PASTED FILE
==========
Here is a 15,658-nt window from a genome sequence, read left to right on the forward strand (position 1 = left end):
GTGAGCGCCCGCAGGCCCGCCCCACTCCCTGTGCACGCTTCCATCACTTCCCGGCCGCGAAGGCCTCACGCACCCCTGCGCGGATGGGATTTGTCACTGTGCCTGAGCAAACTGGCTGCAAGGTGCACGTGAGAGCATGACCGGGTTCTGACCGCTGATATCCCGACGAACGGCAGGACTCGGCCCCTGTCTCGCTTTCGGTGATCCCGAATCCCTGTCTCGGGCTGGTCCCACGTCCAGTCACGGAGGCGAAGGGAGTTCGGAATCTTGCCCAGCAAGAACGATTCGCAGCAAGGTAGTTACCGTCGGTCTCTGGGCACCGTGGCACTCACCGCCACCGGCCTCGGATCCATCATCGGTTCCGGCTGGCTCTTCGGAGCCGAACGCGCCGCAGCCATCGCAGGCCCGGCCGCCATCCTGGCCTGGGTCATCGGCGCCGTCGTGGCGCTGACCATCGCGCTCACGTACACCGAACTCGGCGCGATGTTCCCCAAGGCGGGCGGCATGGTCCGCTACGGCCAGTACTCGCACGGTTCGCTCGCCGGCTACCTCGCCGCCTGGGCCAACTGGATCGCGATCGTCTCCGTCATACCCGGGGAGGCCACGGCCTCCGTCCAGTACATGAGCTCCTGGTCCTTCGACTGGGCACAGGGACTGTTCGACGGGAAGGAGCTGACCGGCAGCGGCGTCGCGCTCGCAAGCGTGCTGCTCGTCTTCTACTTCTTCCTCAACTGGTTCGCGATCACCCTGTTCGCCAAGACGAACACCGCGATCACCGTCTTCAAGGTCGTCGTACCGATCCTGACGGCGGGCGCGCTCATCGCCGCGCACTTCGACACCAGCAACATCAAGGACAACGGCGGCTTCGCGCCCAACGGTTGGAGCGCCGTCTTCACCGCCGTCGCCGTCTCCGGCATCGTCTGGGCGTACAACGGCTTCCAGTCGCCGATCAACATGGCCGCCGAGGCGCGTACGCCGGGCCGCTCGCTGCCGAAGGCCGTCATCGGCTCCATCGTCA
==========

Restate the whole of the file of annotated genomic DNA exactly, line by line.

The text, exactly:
Here is a 15,658-nt window from a genome sequence, read left to right on the forward strand (position 1 = left end):
GTGAGCGCCCGCAGGCCCGCCCCACTCCCTGTGCACGCTTCCATCACTTCCCGGCCGCGAAGGCCTCACGCACCCCTGCGCGGATGGGATTTGTCACTGTGCCTGAGCAAACTGGCTGCAAGGTGCACGTGAGAGCATGACCGGGTTCTGACCGCTGATATCCCGACGAACGGCAGGACTCGGCCCCTGTCTCGCTTTCGGTGATCCCGAATCCCTGTCTCGGGCTGGTCCCACGTCCAGTCACGGAGGCGAAGGGAGTTCGGAATCTTGCCCAGCAAGAACGATTCGCAGCAAGGTAGTTACCGTCGGTCTCTGGGCACCGTGGCACTCACCGCCACCGGCCTCGGATCCATCATCGGTTCCGGCTGGCTCTTCGGAGCCGAACGCGCCGCAGCCATCGCAGGCCCGGCCGCCATCCTGGCCTGGGTCATCGGCGCCGTCGTGGCGCTGACCATCGCGCTCACGTACACCGAACTCGGCGCGATGTTCCCCAAGGCGGGCGGCATGGTCCGCTACGGCCAGTACTCGCACGGTTCGCTCGCCGGCTACCTCGCCGCCTGGGCCAACTGGATCGCGATCGTCTCCGTCATACCCGGGGAGGCCACGGCCTCCGTCCAGTACATGAGCTCCTGGTCCTTCGACTGGGCACAGGGACTGTTCGACGGGAAGGAGCTGACCGGCAGCGGCGTCGCGCTCGCAAGCGTGCTGCTCGTCTTCTACTTCTTCCTCAACTGGTTCGCGATCACCCTGTTCGCCAAGACGAACACCGCGATCACCGTCTTCAAGGTCGTCGTACCGATCCTGACGGCGGGCGCGCTCATCGCCGCGCACTTCGACACCAGCAACATCAAGGACAACGGCGGCTTCGCGCCCAACGGTTGGAGCGCCGTCTTCACCGCCGTCGCCGTCTCCGGCATCGTCTGGGCGTACAACGGCTTCCAGTCGCCGATCAACATGGCCGCCGAGGCGCGTACGCCGGGCCGCTCGCTGCCGAAGGCCGTCATCGGCTCCATCGTCA